Virtual reality -- it's the future of gaming, a way to immerse ourselves in our favourite games as never experienced before. Why then at this year's E3 was the VR star, the Oculus Rift, so largely absent from proceedings?
It's the biggest date in the gaming calendar and, for the first time in years, the emphasis had shifted from the big three's (Microsoft's, Sony's and Nintendo's) hardware assault to their software offerings. The stage was set for the Oculus Rift to be the standout piece of gaming hardware with which to wow the crowds. But its presence was minimal, and any exciting exposure for the device was offered up almost solely by third-party developers as an aside to their main servings.
This was an opportunity for the Oculus Rift team to nail down answers to questions gamers have asked ever since its KickStarter was first revealed. When will it be available to buy? How much will it cost? What big-name games will be supporting it? Aside from an infuriatingly vague "2015" release date, this information and fresh games for the kit in notable volume were sadly absent.
"Overall it still doesn't feel like Oculus are positioning the Rift as a retail product," our pal Leon, Kotaku UK news editor, told us.
"It still seems like a toy people are messing about with and this E3 didn't change that. Off the top of my head the only coverage I really saw prominently was from a Rift version of Alien: Isolation, and that was mainly through social chatter rather than an official channel.
"According to Oculus' own plans it's going to be out next year so it really needs to be re-positioning itself from 'cool toy' to 'actual product people will have in their homes'. I would have expected to see concrete apps, games and a more solid branding that the less tech savvy could grasp (just try explaining it to your parents. Not the tech but the software). At the moment it still feels like a hacker's plaything to be modded and messed with by devs rather than used by everyday consumers."
The Oculus Rift has competition in the VR space in the form of Sony's Project Morpheus, intended as a companion accessory to the company's PS4 console. Despite being available on the show floor, it too suffered from a lacklustre E3 appearance, given only the most cursory of nods during Sony's showcase. Sony's plans for its accessory are even less certain than those of the Rift -- at best, it'll be a long time until we see it made commercially available, and at worst it could prove to be little more than vapourware as Sony looks for conceptual ways to maintain the momentum the PlayStation 4 has built up.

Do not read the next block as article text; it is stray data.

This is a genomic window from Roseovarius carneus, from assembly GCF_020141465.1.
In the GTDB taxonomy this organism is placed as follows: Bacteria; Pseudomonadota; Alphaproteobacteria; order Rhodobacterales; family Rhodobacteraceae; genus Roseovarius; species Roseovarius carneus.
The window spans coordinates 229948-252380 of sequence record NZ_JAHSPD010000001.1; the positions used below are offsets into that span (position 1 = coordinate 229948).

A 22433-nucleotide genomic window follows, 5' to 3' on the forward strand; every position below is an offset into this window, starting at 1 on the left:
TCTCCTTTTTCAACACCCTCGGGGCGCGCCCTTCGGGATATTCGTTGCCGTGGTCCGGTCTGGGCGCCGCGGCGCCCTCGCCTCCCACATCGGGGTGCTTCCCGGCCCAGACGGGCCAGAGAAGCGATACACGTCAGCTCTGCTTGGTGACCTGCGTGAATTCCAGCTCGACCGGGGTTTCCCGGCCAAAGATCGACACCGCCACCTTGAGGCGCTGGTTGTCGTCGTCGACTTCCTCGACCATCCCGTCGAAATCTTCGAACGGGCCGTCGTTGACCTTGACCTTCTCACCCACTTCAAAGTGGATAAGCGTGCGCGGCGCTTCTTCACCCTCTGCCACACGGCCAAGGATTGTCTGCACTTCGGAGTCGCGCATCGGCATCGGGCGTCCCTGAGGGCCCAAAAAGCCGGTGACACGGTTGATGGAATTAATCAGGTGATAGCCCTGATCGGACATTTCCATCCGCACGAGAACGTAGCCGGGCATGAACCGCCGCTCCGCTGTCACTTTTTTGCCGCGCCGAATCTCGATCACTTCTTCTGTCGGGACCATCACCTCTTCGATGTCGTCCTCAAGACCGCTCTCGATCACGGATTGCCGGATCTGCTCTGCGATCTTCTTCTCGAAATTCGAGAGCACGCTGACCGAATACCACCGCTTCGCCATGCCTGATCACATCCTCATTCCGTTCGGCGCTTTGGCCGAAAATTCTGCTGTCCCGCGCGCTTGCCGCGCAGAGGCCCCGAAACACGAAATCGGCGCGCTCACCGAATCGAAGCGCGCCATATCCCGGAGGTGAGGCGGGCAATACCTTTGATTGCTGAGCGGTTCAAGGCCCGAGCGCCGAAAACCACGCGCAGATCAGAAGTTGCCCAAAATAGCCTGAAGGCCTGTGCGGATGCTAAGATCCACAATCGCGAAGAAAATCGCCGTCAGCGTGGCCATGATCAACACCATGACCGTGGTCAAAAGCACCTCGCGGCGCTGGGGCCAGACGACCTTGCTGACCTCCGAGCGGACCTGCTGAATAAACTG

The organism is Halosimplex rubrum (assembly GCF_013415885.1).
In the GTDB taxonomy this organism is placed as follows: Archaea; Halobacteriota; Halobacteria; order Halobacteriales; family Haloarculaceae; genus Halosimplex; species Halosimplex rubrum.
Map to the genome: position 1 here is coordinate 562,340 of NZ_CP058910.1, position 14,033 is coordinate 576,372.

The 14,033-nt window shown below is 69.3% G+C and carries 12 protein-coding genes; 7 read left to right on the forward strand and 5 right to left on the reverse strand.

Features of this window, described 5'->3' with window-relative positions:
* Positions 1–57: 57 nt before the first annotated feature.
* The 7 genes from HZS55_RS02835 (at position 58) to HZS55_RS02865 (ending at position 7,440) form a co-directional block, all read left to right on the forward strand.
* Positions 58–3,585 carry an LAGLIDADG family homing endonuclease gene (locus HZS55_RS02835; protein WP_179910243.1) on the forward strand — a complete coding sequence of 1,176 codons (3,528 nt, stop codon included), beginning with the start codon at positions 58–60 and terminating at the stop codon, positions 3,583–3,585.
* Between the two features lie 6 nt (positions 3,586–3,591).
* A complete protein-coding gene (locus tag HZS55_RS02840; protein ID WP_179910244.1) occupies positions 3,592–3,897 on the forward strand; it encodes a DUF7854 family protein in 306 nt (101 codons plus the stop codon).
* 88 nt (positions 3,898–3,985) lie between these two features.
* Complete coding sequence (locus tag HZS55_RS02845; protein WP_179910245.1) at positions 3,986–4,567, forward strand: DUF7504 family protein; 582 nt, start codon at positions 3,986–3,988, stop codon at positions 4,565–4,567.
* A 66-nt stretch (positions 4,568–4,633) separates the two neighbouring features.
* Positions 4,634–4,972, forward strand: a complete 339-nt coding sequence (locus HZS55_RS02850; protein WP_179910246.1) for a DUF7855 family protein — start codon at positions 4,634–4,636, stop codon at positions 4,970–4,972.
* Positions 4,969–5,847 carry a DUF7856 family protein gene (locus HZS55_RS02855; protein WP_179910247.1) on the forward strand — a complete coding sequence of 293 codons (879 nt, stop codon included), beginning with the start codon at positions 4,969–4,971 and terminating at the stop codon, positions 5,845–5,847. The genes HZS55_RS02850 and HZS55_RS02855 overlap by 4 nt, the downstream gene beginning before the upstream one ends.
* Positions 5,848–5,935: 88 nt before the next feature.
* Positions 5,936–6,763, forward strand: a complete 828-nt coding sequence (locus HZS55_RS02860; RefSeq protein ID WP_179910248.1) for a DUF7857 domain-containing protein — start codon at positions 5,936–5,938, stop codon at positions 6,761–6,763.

Introducing new hardware to supplement an existing experience is always difficult. It's a chicken and egg scenario: in the case of the Rift, it needs to convince developers that investing in its equipment will lead to a greater return on their games, something that's difficult without an existing install base to work against. (Oculus CEO Brendan Iribe, for what it's worth, is looking to shift "north of one million" units for the first version of the headset). But from a developer's point of view it's risky to spend the time and money working on a premium Rift experience when the device (despite the excitement surrounding it) remains largely unproven commercially - especially in relation to its effect on sales of supported software, of which there's no data at present to work against.
It's a leap of faith, and with the Rift (so far at least) only supporting PC games -- a platform rife with piracy -- and Iribe foolishly already talking up the second-generation kit before he's even sold the first one, developers may be wary. It's easy to get bedroom modders without a monetary investment in development to get excited, but it's another case entirely when it comes to big business boardroom meetings and the deployment of resources.
Facebook's involvement is of course now a major factor to consider. Mark Zuckerberg is apparently keen to sell the device almost at cost, and its influence is already seeing Iribe's team subtly shifting its interests beyond gaming. Some will argue that it's no longer ultimately even about the games for the Rift anymore, now that Facebook is in control.
But, as Leon suggests, Oculus's weak presence may be down to less troubling reasons, with Facebook preparing Oculus's own standalone marketing blitz away from the noise and competition of E3. "I'd imagine Facebook has a branding task force pulling all-nighters to create a presence and the low key showing might be because they're not pushing anything until that's in place," said Leon.
As a spectator however, such speculation does little to relieve the disappointment. Few gadgets have had the Gizmodo team as pumped as the Oculus Rift has over the past few years -- to try it is to love it. It may be the future, but that future can't come fast enough, and the Oculus team had better realise that.